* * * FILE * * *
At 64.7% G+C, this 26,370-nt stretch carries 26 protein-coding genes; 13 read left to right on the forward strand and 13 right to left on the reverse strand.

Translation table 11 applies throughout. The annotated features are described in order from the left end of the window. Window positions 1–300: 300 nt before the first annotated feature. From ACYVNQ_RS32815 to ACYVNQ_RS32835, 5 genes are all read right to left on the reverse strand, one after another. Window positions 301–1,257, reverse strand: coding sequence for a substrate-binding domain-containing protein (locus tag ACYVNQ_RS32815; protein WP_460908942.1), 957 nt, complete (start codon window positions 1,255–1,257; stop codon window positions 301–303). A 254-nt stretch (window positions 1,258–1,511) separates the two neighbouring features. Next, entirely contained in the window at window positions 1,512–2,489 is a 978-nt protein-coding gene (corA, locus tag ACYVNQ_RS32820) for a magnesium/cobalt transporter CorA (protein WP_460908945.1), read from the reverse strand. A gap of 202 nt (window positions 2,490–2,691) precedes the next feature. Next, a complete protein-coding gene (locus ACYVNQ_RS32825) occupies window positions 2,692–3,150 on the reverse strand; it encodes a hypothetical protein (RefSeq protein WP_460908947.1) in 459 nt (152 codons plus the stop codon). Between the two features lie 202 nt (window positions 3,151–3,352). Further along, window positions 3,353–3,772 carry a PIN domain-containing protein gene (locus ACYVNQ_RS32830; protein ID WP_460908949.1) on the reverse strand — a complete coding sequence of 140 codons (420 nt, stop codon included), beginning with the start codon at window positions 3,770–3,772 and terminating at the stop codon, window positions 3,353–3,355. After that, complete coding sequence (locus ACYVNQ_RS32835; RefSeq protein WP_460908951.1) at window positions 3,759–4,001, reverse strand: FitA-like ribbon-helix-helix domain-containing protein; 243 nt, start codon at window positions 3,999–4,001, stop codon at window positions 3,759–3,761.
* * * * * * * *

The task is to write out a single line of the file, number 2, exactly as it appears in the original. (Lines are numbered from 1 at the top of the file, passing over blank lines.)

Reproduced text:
Translation table 11 applies throughout. The annotated features are described in order from the left end of the window. Window positions 1–300: 300 nt before the first annotated feature. From ACYVNQ_RS32815 to ACYVNQ_RS32835, 5 genes are all read right to left on the reverse strand, one after another. Window positions 301–1,257, reverse strand: coding sequence for a substrate-binding domain-containing protein (locus tag ACYVNQ_RS32815; protein WP_460908942.1), 957 nt, complete (start codon window positions 1,255–1,257; stop codon window positions 301–303). A 254-nt stretch (window positions 1,258–1,511) separates the two neighbouring features. Next, entirely contained in the window at window positions 1,512–2,489 is a 978-nt protein-coding gene (corA, locus tag ACYVNQ_RS32820) for a magnesium/cobalt transporter CorA (protein WP_460908945.1), read from the reverse strand. A gap of 202 nt (window positions 2,490–2,691) precedes the next feature. Next, a complete protein-coding gene (locus ACYVNQ_RS32825) occupies window positions 2,692–3,150 on the reverse strand; it encodes a hypothetical protein (RefSeq protein WP_460908947.1) in 459 nt (152 codons plus the stop codon). Between the two features lie 202 nt (window positions 3,151–3,352). Further along, window positions 3,353–3,772 carry a PIN domain-containing protein gene (locus ACYVNQ_RS32830; protein ID WP_460908949.1) on the reverse strand — a complete coding sequence of 140 codons (420 nt, stop codon included), beginning with the start codon at window positions 3,770–3,772 and terminating at the stop codon, window positions 3,353–3,355. After that, complete coding sequence (locus ACYVNQ_RS32835; RefSeq protein WP_460908951.1) at window positions 3,759–4,001, reverse strand: FitA-like ribbon-helix-helix domain-containing protein; 243 nt, start codon at window positions 3,999–4,001, stop codon at window positions 3,759–3,761.